People from allover the world used to buy art from artists in Union Square. Now they have been removed. Tourists come looking for them, but there's only chess-players and Hari-Chrisnas allowed. Artists have suffered a lot for this. Paris would have set up boths or liosks for their artists.
Could you ask the commissioner about the way cyclists use the drives of Central Park as their own personal velodrome, ignoring stop lights, scything through people and children who cross at the appropriate times...
Stop this insane sell for $1 to a billionaire of Flushing Meadow Park for a soccer stadium. This park area is highly used by the people of Queens. Many of them immigrant workers and their children. The park is packed on weekends. Bloomberg says it is not highly used is that because immigrants use it? Is that his definition of not highly used?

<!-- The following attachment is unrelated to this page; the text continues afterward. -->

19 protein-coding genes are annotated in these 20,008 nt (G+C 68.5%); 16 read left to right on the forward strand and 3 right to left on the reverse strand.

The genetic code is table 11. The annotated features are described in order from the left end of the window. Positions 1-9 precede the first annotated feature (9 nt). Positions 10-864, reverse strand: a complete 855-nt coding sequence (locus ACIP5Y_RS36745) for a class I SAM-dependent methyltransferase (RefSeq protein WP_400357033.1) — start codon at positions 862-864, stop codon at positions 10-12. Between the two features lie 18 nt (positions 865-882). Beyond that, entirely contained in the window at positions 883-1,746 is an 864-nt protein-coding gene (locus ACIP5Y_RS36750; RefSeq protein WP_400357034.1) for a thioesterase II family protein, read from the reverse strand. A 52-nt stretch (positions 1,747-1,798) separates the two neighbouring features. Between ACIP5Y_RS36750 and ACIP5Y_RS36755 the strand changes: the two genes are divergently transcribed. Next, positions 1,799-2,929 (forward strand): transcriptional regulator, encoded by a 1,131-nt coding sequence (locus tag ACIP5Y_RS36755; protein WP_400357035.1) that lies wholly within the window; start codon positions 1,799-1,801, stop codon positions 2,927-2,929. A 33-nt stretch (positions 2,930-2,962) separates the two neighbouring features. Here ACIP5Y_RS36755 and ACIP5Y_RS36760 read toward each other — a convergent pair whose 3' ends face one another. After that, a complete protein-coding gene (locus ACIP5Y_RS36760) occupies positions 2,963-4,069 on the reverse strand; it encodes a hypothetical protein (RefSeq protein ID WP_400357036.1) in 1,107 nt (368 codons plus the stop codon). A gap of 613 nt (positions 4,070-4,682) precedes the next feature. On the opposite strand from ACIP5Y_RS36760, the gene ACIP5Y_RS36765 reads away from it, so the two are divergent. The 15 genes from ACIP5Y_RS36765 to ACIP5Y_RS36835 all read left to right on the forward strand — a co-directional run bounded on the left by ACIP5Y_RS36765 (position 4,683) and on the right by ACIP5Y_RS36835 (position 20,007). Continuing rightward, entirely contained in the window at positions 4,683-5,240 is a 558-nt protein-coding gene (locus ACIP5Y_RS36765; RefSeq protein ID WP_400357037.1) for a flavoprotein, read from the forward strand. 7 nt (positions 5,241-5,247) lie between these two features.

And the replacement park discussed is miles away accessible only by cars.
How can one access Breezy Point Park, when the gated community there prevents even bicyclist to bike through their (public?) streets?
Is there any public money going to this private gated community?
Could you please exercise some oversight and prevent the management of Prospect Park from allowing another Googa Mooga in the future? It is not an event suitable or in the spirit of the park and each year has caused considerable damage. A week after this year's debacle Paul Nelson the head of the Park Alliance told a reporter that they hadn't been over to assess the damage. Is this the person who should be in charge? Please do something. Thank you.
Great call from Danny!